Two of the functions of interest are:

CMS_ContentInfo *CMS_encrypt(STACK_OF(X509) *certs, BIO *in, const EVP_CIPHER *cipher, unsigned int flags);

and

int CMS_decrypt(CMS_ContentInfo *cms, EVP_PKEY *pkey, X509 *cert, BIO *dcont, BIO *out, unsigned int flags);
| improve this answer | |
  • The problem is, that I have to write a PECL extension if I want to use any of these functions in PHP. Since I just write a little roundcube addon that I want to share with others, this seems to be a big mammoth projects for the benefit of my needs (my roundcube is on a machine that's under my full control, so there wont be any security issue for me tho). Maybe I can create a feature wish on PHP tracker for future implementation of this and just implement it (until possible release of that feature) with tmpfiles. But I would recommend users not to use my plugin on shared hosting platforms then. – boesing Jan 13 '14 at 7:17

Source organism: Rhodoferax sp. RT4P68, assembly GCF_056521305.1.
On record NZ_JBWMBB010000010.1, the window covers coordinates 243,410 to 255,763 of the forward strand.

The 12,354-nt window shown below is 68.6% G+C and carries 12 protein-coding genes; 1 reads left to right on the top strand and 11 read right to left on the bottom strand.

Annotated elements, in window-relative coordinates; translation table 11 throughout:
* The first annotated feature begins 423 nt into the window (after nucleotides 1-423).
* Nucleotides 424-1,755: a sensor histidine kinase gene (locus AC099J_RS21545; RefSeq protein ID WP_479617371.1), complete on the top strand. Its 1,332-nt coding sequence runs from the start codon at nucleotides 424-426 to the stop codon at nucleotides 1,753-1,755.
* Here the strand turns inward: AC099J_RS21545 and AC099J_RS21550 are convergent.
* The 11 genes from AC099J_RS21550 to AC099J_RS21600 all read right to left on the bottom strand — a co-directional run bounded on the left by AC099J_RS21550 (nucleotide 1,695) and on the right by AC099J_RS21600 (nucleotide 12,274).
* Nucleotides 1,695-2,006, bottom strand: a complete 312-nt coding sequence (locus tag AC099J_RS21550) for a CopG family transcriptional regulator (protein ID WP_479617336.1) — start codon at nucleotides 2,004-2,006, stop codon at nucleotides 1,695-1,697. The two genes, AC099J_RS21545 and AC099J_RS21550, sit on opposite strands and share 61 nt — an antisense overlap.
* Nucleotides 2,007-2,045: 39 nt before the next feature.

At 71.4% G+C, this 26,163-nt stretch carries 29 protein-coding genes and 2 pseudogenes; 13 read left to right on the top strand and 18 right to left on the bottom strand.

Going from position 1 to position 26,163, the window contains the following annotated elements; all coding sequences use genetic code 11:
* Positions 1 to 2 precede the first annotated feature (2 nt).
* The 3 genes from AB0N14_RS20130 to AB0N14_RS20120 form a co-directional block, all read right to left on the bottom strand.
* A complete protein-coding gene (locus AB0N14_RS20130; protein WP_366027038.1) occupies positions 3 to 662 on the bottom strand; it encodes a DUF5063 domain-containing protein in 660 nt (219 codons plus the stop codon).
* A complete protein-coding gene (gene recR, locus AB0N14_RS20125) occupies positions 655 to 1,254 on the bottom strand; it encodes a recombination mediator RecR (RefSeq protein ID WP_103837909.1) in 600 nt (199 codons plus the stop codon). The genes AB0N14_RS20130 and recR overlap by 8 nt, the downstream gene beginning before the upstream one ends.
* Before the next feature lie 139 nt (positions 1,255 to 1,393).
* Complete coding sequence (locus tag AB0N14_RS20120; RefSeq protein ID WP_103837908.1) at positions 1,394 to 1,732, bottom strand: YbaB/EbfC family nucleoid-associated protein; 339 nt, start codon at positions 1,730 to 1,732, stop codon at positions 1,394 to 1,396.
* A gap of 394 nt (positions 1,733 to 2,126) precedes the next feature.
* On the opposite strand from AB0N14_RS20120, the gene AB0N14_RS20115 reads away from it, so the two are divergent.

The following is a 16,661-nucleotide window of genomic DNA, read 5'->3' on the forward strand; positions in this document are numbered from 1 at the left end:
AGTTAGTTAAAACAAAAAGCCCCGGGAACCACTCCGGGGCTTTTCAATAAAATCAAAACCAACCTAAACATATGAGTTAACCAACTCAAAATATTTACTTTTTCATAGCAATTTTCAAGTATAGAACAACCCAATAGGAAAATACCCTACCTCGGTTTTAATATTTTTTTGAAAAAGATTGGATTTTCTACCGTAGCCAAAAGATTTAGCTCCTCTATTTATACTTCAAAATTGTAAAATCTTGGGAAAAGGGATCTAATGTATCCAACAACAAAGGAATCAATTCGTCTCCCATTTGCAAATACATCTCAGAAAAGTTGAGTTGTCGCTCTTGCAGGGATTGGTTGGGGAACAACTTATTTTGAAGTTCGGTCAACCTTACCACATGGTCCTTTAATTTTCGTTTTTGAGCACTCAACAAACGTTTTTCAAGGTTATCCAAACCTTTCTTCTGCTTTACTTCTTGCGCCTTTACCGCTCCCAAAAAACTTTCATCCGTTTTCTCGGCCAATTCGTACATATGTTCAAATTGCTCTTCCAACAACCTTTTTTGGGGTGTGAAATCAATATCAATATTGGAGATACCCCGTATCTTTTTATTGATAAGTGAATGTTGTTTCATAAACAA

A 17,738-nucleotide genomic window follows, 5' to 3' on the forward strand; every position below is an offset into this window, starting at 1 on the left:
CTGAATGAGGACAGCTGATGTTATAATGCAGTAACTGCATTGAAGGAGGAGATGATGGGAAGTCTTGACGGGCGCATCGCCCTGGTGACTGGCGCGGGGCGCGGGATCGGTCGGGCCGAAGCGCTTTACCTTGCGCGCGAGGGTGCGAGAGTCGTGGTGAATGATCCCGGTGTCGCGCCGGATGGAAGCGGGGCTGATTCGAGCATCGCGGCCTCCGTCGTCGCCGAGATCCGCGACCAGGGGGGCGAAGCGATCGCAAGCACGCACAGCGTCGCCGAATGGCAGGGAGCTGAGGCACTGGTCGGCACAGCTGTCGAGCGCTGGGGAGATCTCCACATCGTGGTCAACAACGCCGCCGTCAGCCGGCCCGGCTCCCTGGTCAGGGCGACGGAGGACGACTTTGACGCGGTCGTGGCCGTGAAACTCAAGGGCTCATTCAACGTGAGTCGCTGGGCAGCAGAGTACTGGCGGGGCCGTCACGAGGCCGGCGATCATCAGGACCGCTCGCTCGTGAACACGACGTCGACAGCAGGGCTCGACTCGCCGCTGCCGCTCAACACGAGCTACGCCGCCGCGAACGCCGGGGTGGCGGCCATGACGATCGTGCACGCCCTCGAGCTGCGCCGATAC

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    Based on this answer, I found this Bug bugs.php.net/bug.php?id=52356 - I've added a patch and a pull request on github. github.com/php/php-src/pull/560 Lets see where this leads to. Thanks so far! – boesing Jan 13 '14 at 18:58
  • -1 for missing out on an actual, constructive advice. Love the details, but i will neither look up all examples, nor do they provide a solution using PHP. – James Cameron Sep 6 '14 at 22:36
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It's not very elegant, but you could use ob_start and stream wrappers to trick openssl_pkcs7_decrypt to not output a file.

function pkcs7_decrypt_in_mem($infile, $cert, $key) {
    ob_start();
    $rtn = openssl_pkcs7_decrypt($infile, 'php://stdout', $cert, $key);
    $decrypted = ob_get_contents();
    ob_end_clean();

    if (!$rtn) { return FALSE; }
    return $decrypted;
}

The only file required to exist is $infile. Both $cert and $key as passed by value, not by file name.

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    Okay, STDOUT, e.g. wont work since the script runs via php-fpm/mod-apache2-php5. :/ – boesing Jan 10 '14 at 22:10
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    You return the wrong variable ($decypted, missing "r") => always empty return. Also, OpenSSL returns "error:02001002:system library:fopen:No such file or directory". – James Cameron Sep 6 '14 at 22:45